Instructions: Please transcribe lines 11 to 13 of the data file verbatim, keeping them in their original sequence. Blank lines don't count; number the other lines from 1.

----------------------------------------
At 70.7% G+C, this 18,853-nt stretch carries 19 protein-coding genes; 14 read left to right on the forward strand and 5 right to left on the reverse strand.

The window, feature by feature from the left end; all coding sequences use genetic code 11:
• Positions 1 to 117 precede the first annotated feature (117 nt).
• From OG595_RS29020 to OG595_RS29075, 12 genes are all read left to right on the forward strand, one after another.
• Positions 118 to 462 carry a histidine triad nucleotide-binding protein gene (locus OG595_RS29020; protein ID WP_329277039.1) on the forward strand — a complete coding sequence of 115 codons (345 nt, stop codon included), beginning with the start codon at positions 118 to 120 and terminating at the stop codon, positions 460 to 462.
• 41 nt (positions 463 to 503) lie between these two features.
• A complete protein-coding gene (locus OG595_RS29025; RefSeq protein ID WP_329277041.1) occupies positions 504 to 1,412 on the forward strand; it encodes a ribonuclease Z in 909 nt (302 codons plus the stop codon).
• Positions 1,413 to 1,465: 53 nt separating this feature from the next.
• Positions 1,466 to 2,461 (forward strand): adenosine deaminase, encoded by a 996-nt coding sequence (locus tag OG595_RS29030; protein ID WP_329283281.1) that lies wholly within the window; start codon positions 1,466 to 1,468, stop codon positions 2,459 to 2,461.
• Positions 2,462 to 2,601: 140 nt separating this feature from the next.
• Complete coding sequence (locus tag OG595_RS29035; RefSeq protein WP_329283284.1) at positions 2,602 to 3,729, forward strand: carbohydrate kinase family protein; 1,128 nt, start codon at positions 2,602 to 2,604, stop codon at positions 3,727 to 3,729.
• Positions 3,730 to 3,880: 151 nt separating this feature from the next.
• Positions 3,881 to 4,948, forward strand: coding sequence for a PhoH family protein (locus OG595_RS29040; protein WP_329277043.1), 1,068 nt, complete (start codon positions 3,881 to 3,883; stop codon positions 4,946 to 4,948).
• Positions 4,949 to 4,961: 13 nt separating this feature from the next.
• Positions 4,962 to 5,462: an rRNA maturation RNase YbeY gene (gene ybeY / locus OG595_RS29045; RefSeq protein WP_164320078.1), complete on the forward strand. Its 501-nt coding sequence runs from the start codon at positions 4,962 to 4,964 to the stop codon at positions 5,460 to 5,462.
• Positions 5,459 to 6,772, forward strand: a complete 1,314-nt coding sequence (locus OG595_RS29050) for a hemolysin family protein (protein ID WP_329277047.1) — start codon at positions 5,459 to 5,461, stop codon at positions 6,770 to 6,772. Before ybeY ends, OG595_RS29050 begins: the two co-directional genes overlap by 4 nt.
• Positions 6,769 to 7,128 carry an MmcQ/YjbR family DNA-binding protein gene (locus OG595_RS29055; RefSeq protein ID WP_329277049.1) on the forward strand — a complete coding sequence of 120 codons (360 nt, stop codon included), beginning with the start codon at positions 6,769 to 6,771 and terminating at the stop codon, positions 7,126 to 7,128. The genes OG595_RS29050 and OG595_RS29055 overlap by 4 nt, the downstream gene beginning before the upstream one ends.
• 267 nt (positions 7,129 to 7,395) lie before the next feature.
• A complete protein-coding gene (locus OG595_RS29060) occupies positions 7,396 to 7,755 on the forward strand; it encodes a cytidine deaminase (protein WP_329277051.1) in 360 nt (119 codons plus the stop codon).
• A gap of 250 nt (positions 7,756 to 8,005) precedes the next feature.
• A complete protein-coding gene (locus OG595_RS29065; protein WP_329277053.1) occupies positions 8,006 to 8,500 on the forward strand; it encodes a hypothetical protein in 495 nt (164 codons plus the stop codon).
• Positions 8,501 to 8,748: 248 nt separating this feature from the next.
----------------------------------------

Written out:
• Complete coding sequence (locus tag OG595_RS29035; RefSeq protein WP_329283284.1) at positions 2,602 to 3,729, forward strand: carbohydrate kinase family protein; 1,128 nt, start codon at positions 2,602 to 2,604, stop codon at positions 3,727 to 3,729.
• Positions 3,730 to 3,880: 151 nt separating this feature from the next.
• Positions 3,881 to 4,948, forward strand: coding sequence for a PhoH family protein (locus OG595_RS29040; protein WP_329277043.1), 1,068 nt, complete (start codon positions 3,881 to 3,883; stop codon positions 4,946 to 4,948).